Voice searches also contain stronger intent than text searches. Typically websites could bid on broad keywords and optimize ad copy based on the context of the search. In a text search users might type “Travel Tangier” but marketers would be unable to determine if this meant that users were searching for flight tickets, hotels, or even things to do in Tangier. While you can draw some conclusions from this search and optimize ad copy to encompass all of these different elements, it’s difficult to optimize bids for these keywords, which may drive a high impression, but low CTR for your website.

Consider conducting keyword research for question phrases relevant to your business. If your business specializes in automotive repair, consider inserting “How much does it cost for new tires?” and other relevant search terms into your keyword list. Also, insert negative keywords to remove irrelevant question phrases from your keyword list. Stronger intent means that voice search now uses specific question phrases to find the information they are looking for.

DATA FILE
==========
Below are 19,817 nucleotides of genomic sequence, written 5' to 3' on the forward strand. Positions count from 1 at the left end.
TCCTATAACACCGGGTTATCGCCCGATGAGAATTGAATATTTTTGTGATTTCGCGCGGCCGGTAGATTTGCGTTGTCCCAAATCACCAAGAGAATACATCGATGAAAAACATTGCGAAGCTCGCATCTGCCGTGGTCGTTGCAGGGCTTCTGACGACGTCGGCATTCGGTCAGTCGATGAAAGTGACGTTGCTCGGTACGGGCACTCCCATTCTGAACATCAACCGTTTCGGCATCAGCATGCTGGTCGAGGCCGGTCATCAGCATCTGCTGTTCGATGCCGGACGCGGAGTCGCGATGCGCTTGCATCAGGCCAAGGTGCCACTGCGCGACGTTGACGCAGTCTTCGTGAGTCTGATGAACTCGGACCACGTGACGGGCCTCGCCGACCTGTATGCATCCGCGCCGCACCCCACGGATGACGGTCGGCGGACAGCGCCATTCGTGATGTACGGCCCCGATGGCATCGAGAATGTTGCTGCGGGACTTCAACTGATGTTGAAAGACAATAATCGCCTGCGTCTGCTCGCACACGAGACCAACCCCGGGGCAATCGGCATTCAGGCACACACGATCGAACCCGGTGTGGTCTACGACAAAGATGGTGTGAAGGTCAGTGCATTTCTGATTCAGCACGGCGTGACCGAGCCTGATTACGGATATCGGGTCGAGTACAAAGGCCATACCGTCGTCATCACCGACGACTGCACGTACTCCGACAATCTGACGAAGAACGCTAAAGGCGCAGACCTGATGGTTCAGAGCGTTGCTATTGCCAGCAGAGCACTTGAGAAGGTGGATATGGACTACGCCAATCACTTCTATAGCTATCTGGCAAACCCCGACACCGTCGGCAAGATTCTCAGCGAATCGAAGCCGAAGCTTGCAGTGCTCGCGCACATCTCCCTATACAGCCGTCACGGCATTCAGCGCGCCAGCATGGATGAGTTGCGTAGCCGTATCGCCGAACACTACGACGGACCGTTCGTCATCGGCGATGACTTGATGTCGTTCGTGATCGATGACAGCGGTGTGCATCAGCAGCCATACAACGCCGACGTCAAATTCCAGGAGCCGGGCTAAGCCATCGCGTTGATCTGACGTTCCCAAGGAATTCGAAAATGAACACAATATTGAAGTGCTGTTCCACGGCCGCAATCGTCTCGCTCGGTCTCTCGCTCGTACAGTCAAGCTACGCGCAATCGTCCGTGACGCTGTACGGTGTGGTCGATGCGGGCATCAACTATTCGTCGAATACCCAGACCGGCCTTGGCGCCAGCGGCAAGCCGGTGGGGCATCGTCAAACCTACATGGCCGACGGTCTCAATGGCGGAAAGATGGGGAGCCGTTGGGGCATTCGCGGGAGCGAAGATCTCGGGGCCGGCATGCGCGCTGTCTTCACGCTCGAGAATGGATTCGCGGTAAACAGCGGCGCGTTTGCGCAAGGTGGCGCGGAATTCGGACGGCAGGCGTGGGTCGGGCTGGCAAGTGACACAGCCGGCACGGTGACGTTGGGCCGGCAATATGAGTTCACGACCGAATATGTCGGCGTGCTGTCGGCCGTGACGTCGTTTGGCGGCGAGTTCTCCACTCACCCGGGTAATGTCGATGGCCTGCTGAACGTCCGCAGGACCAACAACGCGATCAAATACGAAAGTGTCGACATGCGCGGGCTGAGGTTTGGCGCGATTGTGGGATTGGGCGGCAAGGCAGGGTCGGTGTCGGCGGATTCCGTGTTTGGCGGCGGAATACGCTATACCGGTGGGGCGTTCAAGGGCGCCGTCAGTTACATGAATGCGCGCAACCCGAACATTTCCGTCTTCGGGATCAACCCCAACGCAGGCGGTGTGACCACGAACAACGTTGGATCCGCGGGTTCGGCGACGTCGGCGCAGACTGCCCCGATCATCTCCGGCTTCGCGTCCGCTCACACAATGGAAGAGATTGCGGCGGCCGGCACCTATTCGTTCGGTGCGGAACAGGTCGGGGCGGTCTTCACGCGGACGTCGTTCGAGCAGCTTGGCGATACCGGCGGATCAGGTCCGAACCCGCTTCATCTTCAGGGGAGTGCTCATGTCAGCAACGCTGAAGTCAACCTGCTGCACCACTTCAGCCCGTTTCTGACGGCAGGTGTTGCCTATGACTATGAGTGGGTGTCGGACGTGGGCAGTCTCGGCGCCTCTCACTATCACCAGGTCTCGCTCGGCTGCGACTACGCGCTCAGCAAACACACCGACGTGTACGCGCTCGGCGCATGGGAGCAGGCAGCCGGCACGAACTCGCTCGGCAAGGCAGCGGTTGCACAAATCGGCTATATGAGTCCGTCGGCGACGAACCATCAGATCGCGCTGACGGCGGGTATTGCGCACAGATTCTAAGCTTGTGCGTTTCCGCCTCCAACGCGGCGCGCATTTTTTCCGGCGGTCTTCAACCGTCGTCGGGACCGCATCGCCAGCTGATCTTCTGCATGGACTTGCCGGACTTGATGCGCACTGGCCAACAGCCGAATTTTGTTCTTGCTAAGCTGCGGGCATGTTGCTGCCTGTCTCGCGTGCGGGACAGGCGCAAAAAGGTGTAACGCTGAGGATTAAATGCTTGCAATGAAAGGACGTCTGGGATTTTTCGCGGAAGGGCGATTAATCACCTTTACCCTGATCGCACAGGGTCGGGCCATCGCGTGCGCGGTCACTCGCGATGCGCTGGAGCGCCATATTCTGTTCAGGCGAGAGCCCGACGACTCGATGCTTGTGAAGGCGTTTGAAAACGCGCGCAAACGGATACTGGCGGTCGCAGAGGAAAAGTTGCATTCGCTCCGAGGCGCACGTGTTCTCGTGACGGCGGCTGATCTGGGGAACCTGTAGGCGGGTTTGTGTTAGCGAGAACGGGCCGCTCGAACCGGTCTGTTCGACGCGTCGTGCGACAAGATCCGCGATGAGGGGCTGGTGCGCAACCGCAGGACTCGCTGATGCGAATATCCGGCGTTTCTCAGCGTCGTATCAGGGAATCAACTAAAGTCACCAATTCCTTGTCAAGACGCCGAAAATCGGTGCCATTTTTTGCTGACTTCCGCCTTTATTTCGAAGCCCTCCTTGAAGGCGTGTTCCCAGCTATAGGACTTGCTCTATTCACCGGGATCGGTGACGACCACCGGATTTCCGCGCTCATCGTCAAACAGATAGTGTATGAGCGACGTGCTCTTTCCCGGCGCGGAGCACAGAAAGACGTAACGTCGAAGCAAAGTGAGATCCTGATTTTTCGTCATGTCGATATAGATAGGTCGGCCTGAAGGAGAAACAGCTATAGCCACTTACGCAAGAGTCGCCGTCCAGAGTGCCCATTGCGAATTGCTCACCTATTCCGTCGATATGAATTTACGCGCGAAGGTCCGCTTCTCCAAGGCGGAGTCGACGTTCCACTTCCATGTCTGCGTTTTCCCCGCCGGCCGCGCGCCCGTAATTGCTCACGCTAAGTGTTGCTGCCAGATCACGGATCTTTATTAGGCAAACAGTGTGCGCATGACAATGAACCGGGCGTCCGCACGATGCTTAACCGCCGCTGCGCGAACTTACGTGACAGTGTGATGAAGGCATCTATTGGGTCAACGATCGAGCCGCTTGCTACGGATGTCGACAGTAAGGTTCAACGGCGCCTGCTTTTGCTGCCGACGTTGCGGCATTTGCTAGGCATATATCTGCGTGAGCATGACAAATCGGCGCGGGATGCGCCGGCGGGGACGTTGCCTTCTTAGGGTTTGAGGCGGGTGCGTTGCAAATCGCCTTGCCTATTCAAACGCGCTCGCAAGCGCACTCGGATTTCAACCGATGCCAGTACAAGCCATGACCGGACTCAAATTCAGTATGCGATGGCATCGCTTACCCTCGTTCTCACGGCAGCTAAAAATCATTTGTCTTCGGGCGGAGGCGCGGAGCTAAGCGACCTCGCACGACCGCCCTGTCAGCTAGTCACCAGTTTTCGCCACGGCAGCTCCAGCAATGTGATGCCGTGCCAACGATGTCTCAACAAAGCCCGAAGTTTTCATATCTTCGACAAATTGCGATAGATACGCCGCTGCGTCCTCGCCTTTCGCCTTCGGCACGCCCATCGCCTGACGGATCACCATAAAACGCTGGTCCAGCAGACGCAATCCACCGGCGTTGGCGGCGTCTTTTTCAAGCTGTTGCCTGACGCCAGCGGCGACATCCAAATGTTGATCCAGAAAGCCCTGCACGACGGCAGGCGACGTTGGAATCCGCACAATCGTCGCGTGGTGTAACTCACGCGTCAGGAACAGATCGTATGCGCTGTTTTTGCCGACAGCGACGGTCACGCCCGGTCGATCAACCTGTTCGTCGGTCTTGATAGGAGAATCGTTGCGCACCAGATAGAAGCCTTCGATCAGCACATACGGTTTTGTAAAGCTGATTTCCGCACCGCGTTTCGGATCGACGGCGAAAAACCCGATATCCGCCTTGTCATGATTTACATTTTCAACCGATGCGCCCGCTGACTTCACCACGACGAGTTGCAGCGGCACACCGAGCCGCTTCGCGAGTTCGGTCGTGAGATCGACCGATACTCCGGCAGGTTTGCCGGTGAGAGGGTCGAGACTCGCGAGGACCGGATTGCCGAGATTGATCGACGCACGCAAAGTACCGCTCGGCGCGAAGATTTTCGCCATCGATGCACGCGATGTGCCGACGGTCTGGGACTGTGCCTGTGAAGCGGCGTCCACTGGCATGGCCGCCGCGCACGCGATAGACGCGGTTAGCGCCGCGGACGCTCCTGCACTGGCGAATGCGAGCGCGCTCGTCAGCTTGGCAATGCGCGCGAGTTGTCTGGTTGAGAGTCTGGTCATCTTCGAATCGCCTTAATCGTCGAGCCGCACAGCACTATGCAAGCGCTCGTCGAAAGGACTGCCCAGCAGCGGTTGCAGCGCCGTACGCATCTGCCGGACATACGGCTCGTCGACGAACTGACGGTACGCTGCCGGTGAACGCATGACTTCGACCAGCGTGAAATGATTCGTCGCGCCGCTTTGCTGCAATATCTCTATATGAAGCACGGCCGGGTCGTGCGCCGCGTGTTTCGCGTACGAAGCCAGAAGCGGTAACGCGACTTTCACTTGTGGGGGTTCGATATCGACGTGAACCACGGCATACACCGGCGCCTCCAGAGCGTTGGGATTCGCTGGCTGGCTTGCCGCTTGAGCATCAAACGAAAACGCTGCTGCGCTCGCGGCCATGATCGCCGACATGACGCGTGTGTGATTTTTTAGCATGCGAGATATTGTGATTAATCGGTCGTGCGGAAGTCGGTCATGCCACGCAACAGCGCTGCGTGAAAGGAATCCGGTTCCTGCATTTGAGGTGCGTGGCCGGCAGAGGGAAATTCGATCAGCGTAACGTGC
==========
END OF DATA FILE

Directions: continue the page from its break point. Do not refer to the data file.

Identify your strongest question phrases and adjust bids accordingly. Include filler words that help match question phrases with user intent. The more matches you have, the more likely your result will be displayed on a voice search.


Users often reference micro data, such as a phone number, location, or name when conducting a local voice search. Your website will benefit from creating a comprehensive sitemap that encompasses all of its relevant information.